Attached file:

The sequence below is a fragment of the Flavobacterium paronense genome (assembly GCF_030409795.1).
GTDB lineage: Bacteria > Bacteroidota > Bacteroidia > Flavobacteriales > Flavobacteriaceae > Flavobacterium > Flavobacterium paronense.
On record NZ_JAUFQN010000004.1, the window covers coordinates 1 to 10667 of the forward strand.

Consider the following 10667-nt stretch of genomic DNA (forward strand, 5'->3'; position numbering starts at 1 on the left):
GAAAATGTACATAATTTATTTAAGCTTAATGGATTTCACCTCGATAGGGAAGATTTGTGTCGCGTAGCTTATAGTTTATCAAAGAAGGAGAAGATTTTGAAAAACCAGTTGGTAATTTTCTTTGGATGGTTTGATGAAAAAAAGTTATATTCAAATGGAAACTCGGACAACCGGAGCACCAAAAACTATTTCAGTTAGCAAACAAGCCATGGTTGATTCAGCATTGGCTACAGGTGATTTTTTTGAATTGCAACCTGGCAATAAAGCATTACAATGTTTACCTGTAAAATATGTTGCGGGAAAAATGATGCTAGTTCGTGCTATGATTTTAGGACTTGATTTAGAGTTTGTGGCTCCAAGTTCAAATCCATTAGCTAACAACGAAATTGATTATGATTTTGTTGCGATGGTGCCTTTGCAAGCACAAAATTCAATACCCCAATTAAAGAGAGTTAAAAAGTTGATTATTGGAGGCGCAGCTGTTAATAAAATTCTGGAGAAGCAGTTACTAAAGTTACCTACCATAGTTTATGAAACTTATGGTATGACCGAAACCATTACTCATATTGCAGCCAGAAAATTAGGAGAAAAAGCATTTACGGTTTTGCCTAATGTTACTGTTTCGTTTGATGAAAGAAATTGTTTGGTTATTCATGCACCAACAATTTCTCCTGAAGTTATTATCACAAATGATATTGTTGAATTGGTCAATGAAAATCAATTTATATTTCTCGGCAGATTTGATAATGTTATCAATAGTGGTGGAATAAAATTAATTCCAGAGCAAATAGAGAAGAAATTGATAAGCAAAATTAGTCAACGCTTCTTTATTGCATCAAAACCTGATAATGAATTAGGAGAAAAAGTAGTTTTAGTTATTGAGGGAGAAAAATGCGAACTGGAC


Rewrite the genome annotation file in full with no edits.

The sequence below is a fragment of the Flavobacterium paronense genome (assembly GCF_030409795.1).
GTDB lineage: Bacteria > Bacteroidota > Bacteroidia > Flavobacteriales > Flavobacteriaceae > Flavobacterium > Flavobacterium paronense.
On record NZ_JAUFQN010000004.1, the window covers coordinates 1 to 10667 of the forward strand.

Consider the following 10667-nt stretch of genomic DNA (forward strand, 5'->3'; position numbering starts at 1 on the left):
GAAAATGTACATAATTTATTTAAGCTTAATGGATTTCACCTCGATAGGGAAGATTTGTGTCGCGTAGCTTATAGTTTATCAAAGAAGGAGAAGATTTTGAAAAACCAGTTGGTAATTTTCTTTGGATGGTTTGATGAAAAAAAGTTATATTCAAATGGAAACTCGGACAACCGGAGCACCAAAAACTATTTCAGTTAGCAAACAAGCCATGGTTGATTCAGCATTGGCTACAGGTGATTTTTTTGAATTGCAACCTGGCAATAAAGCATTACAATGTTTACCTGTAAAATATGTTGCGGGAAAAATGATGCTAGTTCGTGCTATGATTTTAGGACTTGATTTAGAGTTTGTGGCTCCAAGTTCAAATCCATTAGCTAACAACGAAATTGATTATGATTTTGTTGCGATGGTGCCTTTGCAAGCACAAAATTCAATACCCCAATTAAAGAGAGTTAAAAAGTTGATTATTGGAGGCGCAGCTGTTAATAAAATTCTGGAGAAGCAGTTACTAAAGTTACCTACCATAGTTTATGAAACTTATGGTATGACCGAAACCATTACTCATATTGCAGCCAGAAAATTAGGAGAAAAAGCATTTACGGTTTTGCCTAATGTTACTGTTTCGTTTGATGAAAGAAATTGTTTGGTTATTCATGCACCAACAATTTCTCCTGAAGTTATTATCACAAATGATATTGTTGAATTGGTCAATGAAAATCAATTTATATTTCTCGGCAGATTTGATAATGTTATCAATAGTGGTGGAATAAAATTAATTCCAGAGCAAATAGAGAAGAAATTGATAAGCAAAATTAGTCAACGCTTCTTTATTGCATCAAAACCTGATAATGAATTAGGAGAAAAAGTAGTTTTAGTTATTGAGGGAGAAAAATGCGAACTGGAC